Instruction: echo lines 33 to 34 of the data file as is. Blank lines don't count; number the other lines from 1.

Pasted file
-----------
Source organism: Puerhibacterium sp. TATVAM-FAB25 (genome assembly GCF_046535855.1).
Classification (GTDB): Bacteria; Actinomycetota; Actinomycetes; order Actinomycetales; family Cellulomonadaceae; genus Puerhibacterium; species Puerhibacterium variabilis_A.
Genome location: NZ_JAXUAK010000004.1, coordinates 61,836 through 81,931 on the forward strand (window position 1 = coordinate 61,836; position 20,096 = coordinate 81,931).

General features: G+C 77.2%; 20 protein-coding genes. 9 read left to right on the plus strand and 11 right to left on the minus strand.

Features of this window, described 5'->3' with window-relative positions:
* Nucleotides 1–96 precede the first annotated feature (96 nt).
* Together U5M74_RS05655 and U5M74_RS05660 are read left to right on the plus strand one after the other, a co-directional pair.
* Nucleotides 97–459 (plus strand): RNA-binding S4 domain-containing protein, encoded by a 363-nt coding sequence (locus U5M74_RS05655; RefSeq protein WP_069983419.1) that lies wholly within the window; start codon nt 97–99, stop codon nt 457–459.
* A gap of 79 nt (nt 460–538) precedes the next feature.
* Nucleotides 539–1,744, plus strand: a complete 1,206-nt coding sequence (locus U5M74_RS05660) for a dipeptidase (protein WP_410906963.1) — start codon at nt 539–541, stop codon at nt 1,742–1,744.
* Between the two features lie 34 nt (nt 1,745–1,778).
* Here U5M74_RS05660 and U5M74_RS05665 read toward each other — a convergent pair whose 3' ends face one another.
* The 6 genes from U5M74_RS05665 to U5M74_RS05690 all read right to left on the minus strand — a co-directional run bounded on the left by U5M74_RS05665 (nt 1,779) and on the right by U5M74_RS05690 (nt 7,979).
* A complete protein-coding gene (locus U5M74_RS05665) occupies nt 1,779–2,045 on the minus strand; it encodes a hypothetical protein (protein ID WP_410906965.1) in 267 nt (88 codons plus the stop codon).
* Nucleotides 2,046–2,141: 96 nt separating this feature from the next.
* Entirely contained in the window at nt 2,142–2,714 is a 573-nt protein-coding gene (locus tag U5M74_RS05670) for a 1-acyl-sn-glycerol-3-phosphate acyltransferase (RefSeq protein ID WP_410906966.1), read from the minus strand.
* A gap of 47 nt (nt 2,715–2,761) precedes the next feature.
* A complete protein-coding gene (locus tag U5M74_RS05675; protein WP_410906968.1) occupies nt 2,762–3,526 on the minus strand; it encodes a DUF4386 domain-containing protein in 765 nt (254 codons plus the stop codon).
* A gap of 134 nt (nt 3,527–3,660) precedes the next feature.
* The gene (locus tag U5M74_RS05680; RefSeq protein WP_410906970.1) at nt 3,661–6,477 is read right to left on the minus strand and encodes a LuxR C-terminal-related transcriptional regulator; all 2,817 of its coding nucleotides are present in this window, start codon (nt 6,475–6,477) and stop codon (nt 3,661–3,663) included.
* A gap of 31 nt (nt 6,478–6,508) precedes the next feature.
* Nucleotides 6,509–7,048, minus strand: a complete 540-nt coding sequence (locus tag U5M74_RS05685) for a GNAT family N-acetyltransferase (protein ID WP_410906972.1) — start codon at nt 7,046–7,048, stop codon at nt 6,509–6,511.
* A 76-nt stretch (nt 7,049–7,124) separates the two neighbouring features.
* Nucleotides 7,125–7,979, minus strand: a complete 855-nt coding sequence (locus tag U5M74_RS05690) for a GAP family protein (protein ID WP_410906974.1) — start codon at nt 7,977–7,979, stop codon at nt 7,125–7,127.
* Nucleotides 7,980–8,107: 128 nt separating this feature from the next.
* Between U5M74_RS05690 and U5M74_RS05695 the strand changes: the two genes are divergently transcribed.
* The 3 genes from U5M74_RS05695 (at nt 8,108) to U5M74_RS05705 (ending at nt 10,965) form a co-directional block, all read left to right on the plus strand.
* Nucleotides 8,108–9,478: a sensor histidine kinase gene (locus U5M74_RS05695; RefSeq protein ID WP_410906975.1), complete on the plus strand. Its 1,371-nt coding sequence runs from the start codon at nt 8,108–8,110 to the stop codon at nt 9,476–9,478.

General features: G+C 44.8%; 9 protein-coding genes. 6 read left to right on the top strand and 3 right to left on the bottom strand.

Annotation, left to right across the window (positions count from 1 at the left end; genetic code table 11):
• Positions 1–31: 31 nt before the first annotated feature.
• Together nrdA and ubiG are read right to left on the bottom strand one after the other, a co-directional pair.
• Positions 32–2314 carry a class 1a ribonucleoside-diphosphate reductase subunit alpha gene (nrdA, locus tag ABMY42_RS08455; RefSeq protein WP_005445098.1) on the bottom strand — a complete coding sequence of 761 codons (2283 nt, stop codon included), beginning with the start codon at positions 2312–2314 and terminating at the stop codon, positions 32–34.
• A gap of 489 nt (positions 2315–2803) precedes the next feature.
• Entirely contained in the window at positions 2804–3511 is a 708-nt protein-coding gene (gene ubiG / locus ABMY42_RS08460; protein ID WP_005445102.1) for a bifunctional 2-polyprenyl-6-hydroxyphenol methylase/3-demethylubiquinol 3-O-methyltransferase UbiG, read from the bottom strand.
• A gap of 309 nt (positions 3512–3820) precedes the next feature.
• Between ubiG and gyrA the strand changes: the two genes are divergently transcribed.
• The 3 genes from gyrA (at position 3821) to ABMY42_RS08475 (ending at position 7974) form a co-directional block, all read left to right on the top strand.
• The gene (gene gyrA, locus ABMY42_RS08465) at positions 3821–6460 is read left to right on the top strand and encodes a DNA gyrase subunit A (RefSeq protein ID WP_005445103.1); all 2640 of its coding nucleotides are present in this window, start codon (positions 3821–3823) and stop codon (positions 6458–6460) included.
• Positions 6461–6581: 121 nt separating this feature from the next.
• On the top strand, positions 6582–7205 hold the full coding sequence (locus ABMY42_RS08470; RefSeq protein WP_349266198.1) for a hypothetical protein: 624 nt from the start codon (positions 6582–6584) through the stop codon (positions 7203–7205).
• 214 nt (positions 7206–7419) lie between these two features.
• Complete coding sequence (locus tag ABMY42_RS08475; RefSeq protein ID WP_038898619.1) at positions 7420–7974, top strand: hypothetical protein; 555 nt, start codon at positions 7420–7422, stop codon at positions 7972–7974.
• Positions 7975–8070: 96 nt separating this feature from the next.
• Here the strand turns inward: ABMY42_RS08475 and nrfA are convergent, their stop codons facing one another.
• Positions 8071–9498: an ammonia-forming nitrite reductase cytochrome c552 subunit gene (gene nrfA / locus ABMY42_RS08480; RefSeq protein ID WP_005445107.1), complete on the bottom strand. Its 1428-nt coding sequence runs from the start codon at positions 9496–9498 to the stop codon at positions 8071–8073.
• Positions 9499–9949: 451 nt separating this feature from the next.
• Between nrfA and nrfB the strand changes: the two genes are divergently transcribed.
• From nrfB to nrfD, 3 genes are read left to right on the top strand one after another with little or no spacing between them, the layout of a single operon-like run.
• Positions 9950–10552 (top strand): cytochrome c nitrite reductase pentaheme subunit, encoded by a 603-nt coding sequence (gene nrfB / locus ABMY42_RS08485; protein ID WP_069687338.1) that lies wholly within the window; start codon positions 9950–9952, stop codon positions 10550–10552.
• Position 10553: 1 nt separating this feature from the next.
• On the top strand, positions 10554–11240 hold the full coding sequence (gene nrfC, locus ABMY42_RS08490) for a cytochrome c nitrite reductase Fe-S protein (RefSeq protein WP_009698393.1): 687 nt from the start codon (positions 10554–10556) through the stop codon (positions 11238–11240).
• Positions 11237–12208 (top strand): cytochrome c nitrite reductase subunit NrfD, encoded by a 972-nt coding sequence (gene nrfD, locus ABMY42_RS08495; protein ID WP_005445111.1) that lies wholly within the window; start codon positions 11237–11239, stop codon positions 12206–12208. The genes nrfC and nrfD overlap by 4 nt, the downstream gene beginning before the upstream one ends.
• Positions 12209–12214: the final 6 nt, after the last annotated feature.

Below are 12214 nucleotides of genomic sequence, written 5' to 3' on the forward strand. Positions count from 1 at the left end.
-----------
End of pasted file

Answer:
• Positions 32–2314 carry a class 1a ribonucleoside-diphosphate reductase subunit alpha gene (nrdA, locus tag ABMY42_RS08455; RefSeq protein WP_005445098.1) on the bottom strand — a complete coding sequence of 761 codons (2283 nt, stop codon included), beginning with the start codon at positions 2312–2314 and terminating at the stop codon, positions 32–34.
• A gap of 489 nt (positions 2315–2803) precedes the next feature.